By the first, I mean that revising a story can mean anything from fiddling with commas all the way up to throwing out the text and starting over -- though I tend to refer to the latter as "rewriting" rather than "revision." There are no clear boundaries between these levels, either, and I rarely do just one at a time: even if I'm going through trying to cut down a scene for better pacing, I'll add bits here and there to make the text flow better, or delete a paragraph and replace it with something else to fix an issue of characterization. (The main exception is when I'm going through page proofs for a book before publication. Then I have to limit myself to only the smallest of prose changes, for purely logistical reasons.)
By "iterative," I mean that revision often proceeds in multiple stages, and is almost never completely done. There are always more changes I could make, little places (or big ones) where I could improve the story later on. I've only written one story in my career where I feel there is nothing else I can do to polish it -- but the story in question is only 376 words long. At lengths beyond that, perfection is impossible to attain.
It's hard for me to say what my revision process looks like, because lately it's been changing. For years I would write my way through the book from beginning to end; then I would print it out (in a format I call the miniscript) and go through two rounds of edits. The first was the "chainsaw edit," done with a red pen, and aimed at macro-level issues like pacing, continuity, characterization, and so forth. The second was the "line edit," done with a green pen, and aimed at polishing the prose. Straightforward, relatively efficient, and it served me well.
But of course it wasn't really that simple. I would often start off a session by reading through the previous night's work (or multiple nights' worth), and of course I would tweak things as I did so. Sometimes I'd realize that what I'd written really didn't work, and then I had to delete it and replace it. One of my novels didn't even get a miniscript edit right away, though I printed it out for posterity; I knew the first draft was sufficiently bad that the only way to approach the process was to open a new file and start the book over again. With later books, I found myself having to pull out entire strands of plot and replace them before I could move forward in the story, or running close enough to my deadline that I had to start revision while still writing the end of the book. The fourth Memoir of Lady Trent is the first novel in my career I didn't print a miniscript for, because I wound up doing 90% of the revision onscreen before I was done with the draft.
It will probably get a miniscript soon, though, because I'll be revising the book again, this time with editorial feedback. And fundamentally, I read differently -- better -- when the text is on the page than when it's on the screen. I am not enough of a scientist to tell you why this is, but I pay closer attention to the page, see things that would slip past if they were just pixels. This is why I still have a copy-edited manuscript mailed to me, rather than handling everything through Track Changes. (Well, that and the fact that I don't use Microsoft Word, and would rather open my veins with a rusty spoon than start.)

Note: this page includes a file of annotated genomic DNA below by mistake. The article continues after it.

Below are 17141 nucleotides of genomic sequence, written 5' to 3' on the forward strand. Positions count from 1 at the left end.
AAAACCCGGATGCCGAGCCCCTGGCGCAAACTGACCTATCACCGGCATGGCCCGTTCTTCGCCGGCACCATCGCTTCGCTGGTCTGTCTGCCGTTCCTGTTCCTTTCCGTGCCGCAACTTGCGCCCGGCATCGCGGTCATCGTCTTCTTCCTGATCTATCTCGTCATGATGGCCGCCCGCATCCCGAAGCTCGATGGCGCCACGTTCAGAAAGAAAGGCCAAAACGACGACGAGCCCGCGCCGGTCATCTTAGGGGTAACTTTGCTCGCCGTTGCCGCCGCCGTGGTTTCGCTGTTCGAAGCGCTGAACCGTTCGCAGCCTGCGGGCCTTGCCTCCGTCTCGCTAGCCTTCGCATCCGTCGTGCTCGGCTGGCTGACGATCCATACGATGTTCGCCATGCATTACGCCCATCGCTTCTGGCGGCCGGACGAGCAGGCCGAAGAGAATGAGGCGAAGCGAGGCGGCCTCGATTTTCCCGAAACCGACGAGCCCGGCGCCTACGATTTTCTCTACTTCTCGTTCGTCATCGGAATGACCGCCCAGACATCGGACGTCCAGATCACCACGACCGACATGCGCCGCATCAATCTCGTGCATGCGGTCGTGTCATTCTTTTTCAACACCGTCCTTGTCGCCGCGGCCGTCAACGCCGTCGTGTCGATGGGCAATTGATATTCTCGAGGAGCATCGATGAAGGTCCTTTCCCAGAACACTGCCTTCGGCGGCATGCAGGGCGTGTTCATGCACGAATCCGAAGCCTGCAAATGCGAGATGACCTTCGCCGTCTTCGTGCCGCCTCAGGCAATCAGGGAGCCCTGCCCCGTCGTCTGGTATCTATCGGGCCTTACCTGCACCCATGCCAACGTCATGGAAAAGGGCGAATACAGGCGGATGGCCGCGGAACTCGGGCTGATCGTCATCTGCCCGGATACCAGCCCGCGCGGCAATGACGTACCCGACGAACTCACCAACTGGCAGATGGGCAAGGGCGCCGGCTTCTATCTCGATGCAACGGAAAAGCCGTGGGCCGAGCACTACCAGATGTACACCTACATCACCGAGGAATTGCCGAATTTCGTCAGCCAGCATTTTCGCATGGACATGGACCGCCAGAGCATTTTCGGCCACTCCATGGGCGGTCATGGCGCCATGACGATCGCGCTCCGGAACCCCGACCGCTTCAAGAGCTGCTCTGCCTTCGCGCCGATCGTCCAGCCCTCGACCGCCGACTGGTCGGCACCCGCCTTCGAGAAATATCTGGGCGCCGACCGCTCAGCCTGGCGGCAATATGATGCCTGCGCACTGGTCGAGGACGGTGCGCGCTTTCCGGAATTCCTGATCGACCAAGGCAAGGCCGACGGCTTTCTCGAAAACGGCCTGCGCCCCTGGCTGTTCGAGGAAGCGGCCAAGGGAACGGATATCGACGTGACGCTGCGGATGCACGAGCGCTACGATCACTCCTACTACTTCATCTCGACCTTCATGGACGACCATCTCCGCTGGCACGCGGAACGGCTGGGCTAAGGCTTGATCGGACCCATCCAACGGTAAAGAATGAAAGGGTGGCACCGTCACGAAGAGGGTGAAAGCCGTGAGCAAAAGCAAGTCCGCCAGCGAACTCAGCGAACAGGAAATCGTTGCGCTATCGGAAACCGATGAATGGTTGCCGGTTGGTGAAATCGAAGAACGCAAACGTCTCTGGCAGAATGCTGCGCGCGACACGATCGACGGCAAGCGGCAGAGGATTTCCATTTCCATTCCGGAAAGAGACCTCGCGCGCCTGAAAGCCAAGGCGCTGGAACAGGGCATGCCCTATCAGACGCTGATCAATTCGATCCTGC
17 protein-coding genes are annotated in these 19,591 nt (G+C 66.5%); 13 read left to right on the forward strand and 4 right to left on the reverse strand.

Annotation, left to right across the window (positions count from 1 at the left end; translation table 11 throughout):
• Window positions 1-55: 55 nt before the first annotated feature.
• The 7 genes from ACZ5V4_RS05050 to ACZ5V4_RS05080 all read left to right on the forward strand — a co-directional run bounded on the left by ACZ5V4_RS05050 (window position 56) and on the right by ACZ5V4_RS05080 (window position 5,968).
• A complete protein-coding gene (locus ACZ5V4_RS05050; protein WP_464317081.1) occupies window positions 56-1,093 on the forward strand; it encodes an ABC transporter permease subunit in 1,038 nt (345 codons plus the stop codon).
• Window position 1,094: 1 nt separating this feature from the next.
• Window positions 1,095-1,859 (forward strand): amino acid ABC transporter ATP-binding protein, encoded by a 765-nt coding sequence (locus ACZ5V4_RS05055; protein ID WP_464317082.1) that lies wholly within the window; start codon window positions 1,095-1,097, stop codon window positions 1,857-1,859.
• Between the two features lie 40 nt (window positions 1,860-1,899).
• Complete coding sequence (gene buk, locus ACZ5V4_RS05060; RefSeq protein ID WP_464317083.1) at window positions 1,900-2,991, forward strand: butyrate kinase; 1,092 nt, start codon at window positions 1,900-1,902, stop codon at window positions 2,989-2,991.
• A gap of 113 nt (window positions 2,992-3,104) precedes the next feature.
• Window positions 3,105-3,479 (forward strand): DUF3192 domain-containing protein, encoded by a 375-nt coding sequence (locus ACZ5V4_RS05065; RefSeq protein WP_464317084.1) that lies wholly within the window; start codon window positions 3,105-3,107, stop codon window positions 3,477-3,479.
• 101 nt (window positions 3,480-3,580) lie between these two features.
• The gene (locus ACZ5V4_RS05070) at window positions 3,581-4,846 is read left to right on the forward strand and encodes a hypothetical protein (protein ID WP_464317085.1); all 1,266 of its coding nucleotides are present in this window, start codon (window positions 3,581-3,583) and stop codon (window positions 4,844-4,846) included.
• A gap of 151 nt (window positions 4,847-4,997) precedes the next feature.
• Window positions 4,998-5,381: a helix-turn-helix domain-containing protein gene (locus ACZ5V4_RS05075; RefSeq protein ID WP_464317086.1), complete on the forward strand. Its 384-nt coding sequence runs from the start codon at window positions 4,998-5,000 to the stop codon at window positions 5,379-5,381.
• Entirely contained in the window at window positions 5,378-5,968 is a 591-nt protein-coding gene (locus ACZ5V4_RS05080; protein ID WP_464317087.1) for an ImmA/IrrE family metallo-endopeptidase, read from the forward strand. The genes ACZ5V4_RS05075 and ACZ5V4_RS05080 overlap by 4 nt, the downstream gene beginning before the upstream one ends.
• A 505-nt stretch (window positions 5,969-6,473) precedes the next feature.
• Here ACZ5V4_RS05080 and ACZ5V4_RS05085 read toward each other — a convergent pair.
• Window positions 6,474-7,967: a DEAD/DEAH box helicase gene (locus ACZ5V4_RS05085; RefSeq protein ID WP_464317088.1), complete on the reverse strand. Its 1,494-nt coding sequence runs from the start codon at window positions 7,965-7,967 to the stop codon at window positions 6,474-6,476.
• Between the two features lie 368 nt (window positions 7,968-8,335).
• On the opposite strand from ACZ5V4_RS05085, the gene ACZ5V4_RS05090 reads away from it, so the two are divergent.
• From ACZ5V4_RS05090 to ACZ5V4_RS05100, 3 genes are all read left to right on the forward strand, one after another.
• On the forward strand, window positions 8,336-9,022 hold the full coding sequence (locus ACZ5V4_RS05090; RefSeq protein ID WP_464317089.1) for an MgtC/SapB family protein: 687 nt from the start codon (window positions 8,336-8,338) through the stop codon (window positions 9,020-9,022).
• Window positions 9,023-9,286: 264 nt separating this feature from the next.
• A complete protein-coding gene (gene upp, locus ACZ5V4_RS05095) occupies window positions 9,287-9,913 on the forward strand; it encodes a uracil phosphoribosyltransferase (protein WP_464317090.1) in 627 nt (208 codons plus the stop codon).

I don't claim my approach to revision is the best, in terms of either results or efficiency. Other people have methods for single-pass revision, or always polish as they go, or habitually throw out their first draft and redo the entire book. If there's one habit I would recommend to every writer, though, it's reading your text out loud. I do this with all short stories, and I even try to do it during copy-edits for novels, because there is nothing else in the world that will make you as aware of your words. You'll find the places where your sentence structure is awkward, where you overuse a particular word or create a distracting rhyme. You'll spot errors that would glide right under your radar in silent reading. And while you're at it, you'll probably improve your ability to perform readings for an audience -- a useful skill for a writer to have.
Fundamentally, though, there's only one rule: make it as good as you can in the time you have.
Marie Brennan is an anthropologist and folklorist who shamelessly pillages her academic fields for material. She has most recently misapplied her professors’ hard work to the Memoirs of Lady TrentA Natural History of Dragons, The Tropic of Serpents, Voyage of the Basilisk, and two more to come). She is also the author of the Onyx Court historical fantasy series (Midnight Never Come, In Ashes Lie, A Star Shall Fall, and With Fate Conspire), the doppelganger duology of Warrior and Witch, the urban fantasy Lies and Prophecy, and more than forty short stories.
When she’s not obsessing over historical details too minute for anybody but her to care about, she practices shorin-ryu karate and pretends to be other people in role-playing games (which sometimes find their way into her writing).